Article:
It would not be reasonably defensible to argue that the authorities in Kenya do not know about this ongoing allegation of violations of human rights that has been occurring for such a long period of time. Even then, it cannot be in these children’s best interests (a principle domesticated by the Children’s Act of 2001) to leave them in a legal limbo in order to fulfil formalistic legal procedures. As an upper guardian of children, the State and its institutions should have proactively taken the necessary legislative, administrative and other appropriate measures to bring to an end the current situation Nubian children in Kenya find themselves in.
A stateless person, according to the 1954 UN Convention relating to the Status of Stateless Persons, means a person who is not considered as a national by any State under the operation of its laws.
While complex issues of parentage, race, ethnicity, place of birth, and politics all play a role in determining an individual’s nationality, the root causes of statelessness are complex and multifaceted, including state succession, decolonisation, conflicting laws between States, domestic changes to nationality laws and discrimination.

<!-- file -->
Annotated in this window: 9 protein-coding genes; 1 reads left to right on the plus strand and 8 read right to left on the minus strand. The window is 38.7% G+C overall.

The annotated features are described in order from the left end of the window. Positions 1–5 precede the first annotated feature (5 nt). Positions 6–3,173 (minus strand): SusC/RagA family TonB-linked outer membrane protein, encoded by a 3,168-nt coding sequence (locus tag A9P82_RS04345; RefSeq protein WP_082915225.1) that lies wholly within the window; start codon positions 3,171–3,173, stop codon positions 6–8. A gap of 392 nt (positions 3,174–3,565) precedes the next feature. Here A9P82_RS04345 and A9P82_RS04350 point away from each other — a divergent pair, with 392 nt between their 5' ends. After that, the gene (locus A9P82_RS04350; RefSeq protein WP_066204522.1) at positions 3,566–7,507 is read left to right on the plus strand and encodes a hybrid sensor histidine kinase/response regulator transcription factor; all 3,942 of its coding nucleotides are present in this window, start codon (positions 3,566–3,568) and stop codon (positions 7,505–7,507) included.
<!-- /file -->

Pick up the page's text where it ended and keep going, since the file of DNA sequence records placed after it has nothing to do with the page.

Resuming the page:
Whatever the root causes, one cannot overemphasise the overall negative impact of statelessness on children. While it is always no fault of their own, stateless children often inherit an uncertain future. They might fail to benefit from protections and constitutional rights granted by the State. These include difficulty to travel freely, difficulty in accessing justice procedures when necessary as well as the challenge of finding oneself vulnerable to expulsion from one’s home country.
Statelessness is particularly devastating to children in the realisation of their socio-economic rights. In sum, being stateless as a child is generally an antithesis to the best interests of children. Under general international law, States set the rules for acquisition, change and loss of nationality as part of their sovereign power. However, although states maintain the sovereign right to regulate nationality, state discretion must be and is limited by international human rights standards, as well as customary international law and general principles of law that protect individuals against arbitrary state actions.